Why $1,400 stimulus checks could do more harm than good

As the battle over President Biden’s $1.9 trillion stimulus plan intensifies, he must contend with more than just Republican opposition. Some Democrats are skeptical also. At the same time, some congressional Republicans may come around to supporting it. This unusual bipartisanship for and against the plan centers on one simple question: Is $2,000 too much?

Specifically, is a $1,400 check for most Americans, with partial payments going to families with incomes as high as $300,000—on top of the $600 payments authorized in December—the best way to combat the pandemic’s economic damage? That question is turning conventional politics upside-down. It isn’t often that Democratic economist Larry Summers and the libertarian-leaning American Enterprise Institute (AEI) see eye to eye, but they agree that paying out so much so broadly would do more harm than good. 

President Trump first advanced the two-grand idea in December, thinking the $600 that Congress had just approved was too stingy. For the first time in his tenure, virtually all other Republicans opposed him. When the Democratic-controlled House then seized the irresistible opportunity to pass a bill authorizing $2,000 checks—embracing their sudden ally, Trump—two Democratic congressmen joined the Republican members voting no. Populist Republican Sen. Josh Hawley and democratic socialist Sen. Bernie Sanders both favor the big checks. Democratic Sen. Joe Manchin of West Virginia and Independent Sen. Angus King of Maine, who caucuses with the Democrats, remain skeptical. 

This four-figure number’s strange power to blenderize usual loyalties arises from two different ways of looking at it. Seen at the micro level, it’s a lifeline to millions of Americans who lack jobs or are otherwise suffering as the pandemic rages; plus, sending large checks to constituents is generally good politics. But seen at the macro level, it’s hundreds of billions of borrowed dollars flowing out of the Treasury while creating little prospect of strengthening the economy.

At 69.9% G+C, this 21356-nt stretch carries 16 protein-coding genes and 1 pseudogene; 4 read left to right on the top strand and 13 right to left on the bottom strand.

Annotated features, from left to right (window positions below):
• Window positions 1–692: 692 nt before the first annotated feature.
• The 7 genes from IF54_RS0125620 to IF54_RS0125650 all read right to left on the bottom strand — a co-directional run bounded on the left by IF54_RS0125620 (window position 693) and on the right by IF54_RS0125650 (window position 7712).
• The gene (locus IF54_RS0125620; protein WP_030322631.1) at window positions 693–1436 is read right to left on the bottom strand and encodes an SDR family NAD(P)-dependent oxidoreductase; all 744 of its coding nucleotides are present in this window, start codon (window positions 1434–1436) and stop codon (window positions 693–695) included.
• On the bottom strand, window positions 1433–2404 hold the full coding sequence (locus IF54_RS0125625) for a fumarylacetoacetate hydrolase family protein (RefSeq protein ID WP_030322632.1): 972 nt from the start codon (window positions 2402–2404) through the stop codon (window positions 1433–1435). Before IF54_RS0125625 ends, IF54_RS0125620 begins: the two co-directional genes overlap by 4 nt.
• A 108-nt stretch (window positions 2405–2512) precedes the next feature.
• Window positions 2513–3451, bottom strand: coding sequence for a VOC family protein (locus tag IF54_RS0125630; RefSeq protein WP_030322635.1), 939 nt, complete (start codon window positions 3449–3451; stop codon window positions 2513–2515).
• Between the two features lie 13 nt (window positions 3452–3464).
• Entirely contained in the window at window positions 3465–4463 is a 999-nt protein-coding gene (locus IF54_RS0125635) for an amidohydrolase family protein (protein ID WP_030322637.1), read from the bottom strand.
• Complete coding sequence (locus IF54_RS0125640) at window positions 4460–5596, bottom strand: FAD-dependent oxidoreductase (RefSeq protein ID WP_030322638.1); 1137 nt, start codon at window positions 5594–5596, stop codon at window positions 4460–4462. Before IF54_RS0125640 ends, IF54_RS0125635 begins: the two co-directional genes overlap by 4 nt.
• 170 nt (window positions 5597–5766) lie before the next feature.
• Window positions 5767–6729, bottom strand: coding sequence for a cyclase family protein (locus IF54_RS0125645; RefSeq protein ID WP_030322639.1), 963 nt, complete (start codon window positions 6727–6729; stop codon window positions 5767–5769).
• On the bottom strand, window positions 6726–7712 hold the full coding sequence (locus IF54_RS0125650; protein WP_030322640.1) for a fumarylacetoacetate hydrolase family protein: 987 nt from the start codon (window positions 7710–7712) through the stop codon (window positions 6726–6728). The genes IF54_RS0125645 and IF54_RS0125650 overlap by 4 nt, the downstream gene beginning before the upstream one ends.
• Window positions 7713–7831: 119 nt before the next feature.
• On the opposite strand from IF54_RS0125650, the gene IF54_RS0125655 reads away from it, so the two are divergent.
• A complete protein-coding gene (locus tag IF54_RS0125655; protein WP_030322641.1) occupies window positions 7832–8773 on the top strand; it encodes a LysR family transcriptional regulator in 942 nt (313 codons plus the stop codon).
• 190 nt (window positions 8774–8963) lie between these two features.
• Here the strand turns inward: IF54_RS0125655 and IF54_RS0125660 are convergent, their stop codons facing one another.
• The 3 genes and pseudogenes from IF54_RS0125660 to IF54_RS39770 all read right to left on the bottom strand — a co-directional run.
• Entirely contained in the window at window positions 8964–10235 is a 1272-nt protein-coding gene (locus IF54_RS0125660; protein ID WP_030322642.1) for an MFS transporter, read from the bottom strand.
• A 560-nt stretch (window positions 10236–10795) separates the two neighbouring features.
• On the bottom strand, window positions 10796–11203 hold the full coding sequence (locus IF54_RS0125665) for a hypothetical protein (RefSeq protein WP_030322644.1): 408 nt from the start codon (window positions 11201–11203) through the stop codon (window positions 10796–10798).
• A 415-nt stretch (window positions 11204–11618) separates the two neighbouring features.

That second view is what unites Summers, the AEI, and legislators of both parties who oppose plus-size stimulus payments. The problem is that more buying power—the purpose of stimulus checks—isn’t what the U.S. economy needs. While the unemployed clearly require help, the vast majority of Americans still have their jobs, pension checks, Social Security benefits, and welfare payments. Combine that fact with previous stimulus measures, including last spring’s $1,200 checks and increased unemployment benefits, and the result is real personal disposable income that’s higher today than it was pre-pandemic—in fact higher than it has ever been. 

The pandemic has also frightened Americans into saving more, and many recipients of the previous stimulus checks banked much of that money. Personal savings have surged by over $1 trillion since the pandemic began and now total more than $11 trillion, by far the highest in U.S. history.

Bottom line: The U.S. already holds more spending power than ever. Increasing it further won’t do much for the economy, because consumers are prohibited from spending by mandatory business closures or are afraid to venture into stores, restaurants, theaters, airplanes, hotels, and other places where they normally spend billions per month. Adding significant new stimulus would, however, put the U.S. into “completely uncharted territory,” Summers has argued, with “the possibility of some overheating,” a.k.a. inflation.

Only $70 billion of Biden’s stimulus proposal would fund accelerated vaccinations and COVID-19 testing. For getting the U.S. economy back on track, that expenditure might be the most effective element in the whole package.

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